Tuesday, December 24, 2019

Merry Christmas - Have Some Eggnog!

I'll bet you have lots of holiday traditions that you follow year after year. It makes you feel good to know that this year, many years before, and many years after your family will put up the Christmas tree the day after Thanksgiving...or on Christmas Eve. A favorite Christmas movie will be seen...Home Alone anyone? Die Hard?? Of course there are always food and beverage traditions. One of ours is to drink eggnog while decorating the Christmas tree. Usually it's eggnog from a carton with a sprinkle of nutmeg on top and maybe some whipped cream if we are feeling decadent. An added shot of bourbon was welcome for the adults.

The trouble with that, for me, is that the eggnog in the carton from the market is usually made with dairy products, which meant that I couldn't imbibe. This year I decided to do something about that by making my own eggnog. I really wasn't sure if it would still be good eggnog, but it turned out to be better than the usual.

I used Alton Brown's recipe from Good Eats as a starting place. It uses egg yolks and whites, and sugar, and nutmeg for flavor, plus it calls for both whole milk and cream. I substituted Soy creamer for both the whole milk and the heavy cream. You could also use another non-dairy creamer. I think that Ripple makes one from pea shoots. Just make sure that it is a creamer not a milk because the creamer has the thicker consistency that you need.

We actually do some cooking with this recipe. The yolks and sugar get beaten together until the sugar dissolves and the yolks become lighter in color. Mine became fluffy, too. The soy creamer gets heated up to a boil with the nutmeg. Then comes the fun part...tempering the egg yolks.You do this so that the yolks don't become hard cooked eggs. Tempering means that you add a small amount of the hot liquid and stir it into the egg yolk/sugar mixture. Then you add a little more and stir it in, then a little more. Then the whole mixture, now warmed by the addition of the hot creamer, gets added back into the pot with the rest of the hot creamer and you stir it well and cook until the mixture thickens a bit.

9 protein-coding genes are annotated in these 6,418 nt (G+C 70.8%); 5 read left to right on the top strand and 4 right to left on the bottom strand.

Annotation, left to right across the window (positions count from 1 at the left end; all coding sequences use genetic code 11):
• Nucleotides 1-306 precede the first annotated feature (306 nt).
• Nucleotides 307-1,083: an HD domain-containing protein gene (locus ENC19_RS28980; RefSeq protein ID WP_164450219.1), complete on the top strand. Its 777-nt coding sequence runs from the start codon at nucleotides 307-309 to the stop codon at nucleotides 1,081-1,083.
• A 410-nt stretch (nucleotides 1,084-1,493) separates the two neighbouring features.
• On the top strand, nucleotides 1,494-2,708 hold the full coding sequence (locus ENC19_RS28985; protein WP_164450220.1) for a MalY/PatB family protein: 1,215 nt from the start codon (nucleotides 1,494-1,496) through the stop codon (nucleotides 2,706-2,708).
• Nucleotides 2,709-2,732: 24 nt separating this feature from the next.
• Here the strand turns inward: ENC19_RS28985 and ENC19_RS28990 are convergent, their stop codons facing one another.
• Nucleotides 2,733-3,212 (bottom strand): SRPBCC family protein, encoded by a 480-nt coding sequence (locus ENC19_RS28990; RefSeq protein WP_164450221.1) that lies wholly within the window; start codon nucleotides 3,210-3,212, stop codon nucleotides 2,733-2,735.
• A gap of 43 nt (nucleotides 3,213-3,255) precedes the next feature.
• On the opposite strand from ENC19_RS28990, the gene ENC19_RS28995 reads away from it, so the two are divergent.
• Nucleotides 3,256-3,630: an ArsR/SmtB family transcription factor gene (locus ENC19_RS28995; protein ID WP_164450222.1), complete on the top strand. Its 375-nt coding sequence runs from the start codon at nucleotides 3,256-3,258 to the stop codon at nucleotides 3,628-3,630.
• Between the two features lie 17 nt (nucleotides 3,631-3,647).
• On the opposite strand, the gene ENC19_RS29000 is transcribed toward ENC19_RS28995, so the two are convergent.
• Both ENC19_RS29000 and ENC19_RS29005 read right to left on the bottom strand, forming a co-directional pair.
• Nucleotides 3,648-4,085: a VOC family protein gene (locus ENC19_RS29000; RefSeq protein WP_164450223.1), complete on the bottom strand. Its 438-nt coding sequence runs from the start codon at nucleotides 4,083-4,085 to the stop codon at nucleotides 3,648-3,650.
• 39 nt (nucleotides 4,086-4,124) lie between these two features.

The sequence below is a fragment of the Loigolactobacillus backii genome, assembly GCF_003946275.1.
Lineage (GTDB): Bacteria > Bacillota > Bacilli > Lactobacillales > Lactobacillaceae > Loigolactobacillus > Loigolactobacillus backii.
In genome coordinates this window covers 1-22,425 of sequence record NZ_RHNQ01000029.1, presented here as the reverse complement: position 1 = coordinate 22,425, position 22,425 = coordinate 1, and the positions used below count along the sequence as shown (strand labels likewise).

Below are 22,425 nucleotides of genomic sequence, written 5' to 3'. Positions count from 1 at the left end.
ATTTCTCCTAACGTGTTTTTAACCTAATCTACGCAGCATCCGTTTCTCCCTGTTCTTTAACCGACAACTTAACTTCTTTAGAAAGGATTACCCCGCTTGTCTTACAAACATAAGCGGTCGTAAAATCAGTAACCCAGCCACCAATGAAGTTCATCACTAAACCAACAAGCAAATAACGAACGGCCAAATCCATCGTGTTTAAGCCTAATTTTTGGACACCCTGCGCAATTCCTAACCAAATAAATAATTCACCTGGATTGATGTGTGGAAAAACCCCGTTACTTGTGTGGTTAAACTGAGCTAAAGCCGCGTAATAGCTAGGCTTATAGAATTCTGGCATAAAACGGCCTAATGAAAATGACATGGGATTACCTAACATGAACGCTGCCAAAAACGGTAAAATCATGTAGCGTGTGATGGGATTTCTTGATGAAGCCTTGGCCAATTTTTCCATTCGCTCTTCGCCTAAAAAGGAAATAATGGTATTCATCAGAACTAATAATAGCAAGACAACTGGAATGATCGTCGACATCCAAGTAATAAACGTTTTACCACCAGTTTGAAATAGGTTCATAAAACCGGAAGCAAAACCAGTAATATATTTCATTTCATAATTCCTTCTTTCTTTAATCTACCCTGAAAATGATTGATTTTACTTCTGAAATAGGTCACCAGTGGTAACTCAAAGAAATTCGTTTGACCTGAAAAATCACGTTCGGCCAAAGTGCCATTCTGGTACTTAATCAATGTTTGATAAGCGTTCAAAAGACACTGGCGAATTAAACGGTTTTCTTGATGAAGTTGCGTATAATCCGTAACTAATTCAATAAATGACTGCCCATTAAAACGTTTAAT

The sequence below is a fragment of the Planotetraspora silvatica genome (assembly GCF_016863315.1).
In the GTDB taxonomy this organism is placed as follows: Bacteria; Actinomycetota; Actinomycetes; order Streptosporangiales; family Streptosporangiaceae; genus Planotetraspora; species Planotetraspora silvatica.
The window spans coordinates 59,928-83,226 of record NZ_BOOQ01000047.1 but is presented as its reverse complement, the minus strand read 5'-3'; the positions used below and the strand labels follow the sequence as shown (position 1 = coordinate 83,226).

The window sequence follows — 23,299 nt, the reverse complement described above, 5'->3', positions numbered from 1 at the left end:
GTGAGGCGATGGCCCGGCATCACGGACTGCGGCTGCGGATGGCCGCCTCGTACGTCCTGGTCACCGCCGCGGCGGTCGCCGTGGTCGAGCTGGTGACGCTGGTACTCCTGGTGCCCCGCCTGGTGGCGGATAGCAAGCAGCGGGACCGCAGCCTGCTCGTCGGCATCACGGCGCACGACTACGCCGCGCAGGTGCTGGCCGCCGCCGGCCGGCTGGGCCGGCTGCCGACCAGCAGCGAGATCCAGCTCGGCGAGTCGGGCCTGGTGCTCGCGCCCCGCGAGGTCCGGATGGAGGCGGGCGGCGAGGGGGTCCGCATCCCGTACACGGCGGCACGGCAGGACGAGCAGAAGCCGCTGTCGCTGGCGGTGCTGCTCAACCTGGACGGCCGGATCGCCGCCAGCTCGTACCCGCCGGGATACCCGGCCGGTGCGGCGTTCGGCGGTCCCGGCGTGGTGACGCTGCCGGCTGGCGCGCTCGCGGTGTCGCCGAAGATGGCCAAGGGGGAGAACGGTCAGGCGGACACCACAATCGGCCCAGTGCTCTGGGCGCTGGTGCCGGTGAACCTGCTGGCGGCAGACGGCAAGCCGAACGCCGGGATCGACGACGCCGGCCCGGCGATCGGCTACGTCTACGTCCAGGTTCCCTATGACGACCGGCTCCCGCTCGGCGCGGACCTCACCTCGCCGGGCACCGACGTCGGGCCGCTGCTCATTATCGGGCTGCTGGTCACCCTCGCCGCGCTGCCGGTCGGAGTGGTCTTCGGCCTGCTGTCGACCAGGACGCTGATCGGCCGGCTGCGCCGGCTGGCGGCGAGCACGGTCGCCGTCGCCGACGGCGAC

Bourbon is added, the mixture is cooled (hopefully overnight in the fridge) and when ready to serve you beat up the egg whites with a bit of sugar until soft peaks form, then you fold that into the cold eggnog and serve it up. This is quality stuff my friends! Certainly worth the effort of making it.

The recipe below makes 6-7 cups but it can be doubled (which I did) for more eggnog.

Merry Christmas!

Alton Brown, Food Network, Good Eats


4 egg yolks
1/3 cup sugar + 1 tablespoon
3 cups soy creamer - I use Silk original
3 oz. bourbon
1 teaspoon freshly grated nutmeg
4 egg whites *
         Cook's Note: For cooked eggnog, follow procedure below.
         In the bowl of a stand mixer, beat the egg yolks until they lighten in color. Gradually add the 1/3 cup sugar and continue to beat until it is completely dissolved. Set aside.

         In a medium saucepan, over high heat, combine the soy creamer and nutmeg and bring just to a boil, stirring occasionally. Remove from the heat and gradually temper the hot mixture into the egg and sugar mixture. Then return everything to the pot and cook until the mixture reaches 160 degrees  F. Remove from the heat, stir in the bourbon, pour into a medium mixing bowl, and set in the     refrigerator to chill.
          In a medium mixing bowl, beat the egg whites to soft peaks. With the mixer running gradually add  the 1 tablespoon of sugar and beat until stiff peaks form. Whisk the egg whites into the chilled    mixture.
*Consumption of raw or undercooked eggs, shellfish and meat may increase the risk of foodborne illness.

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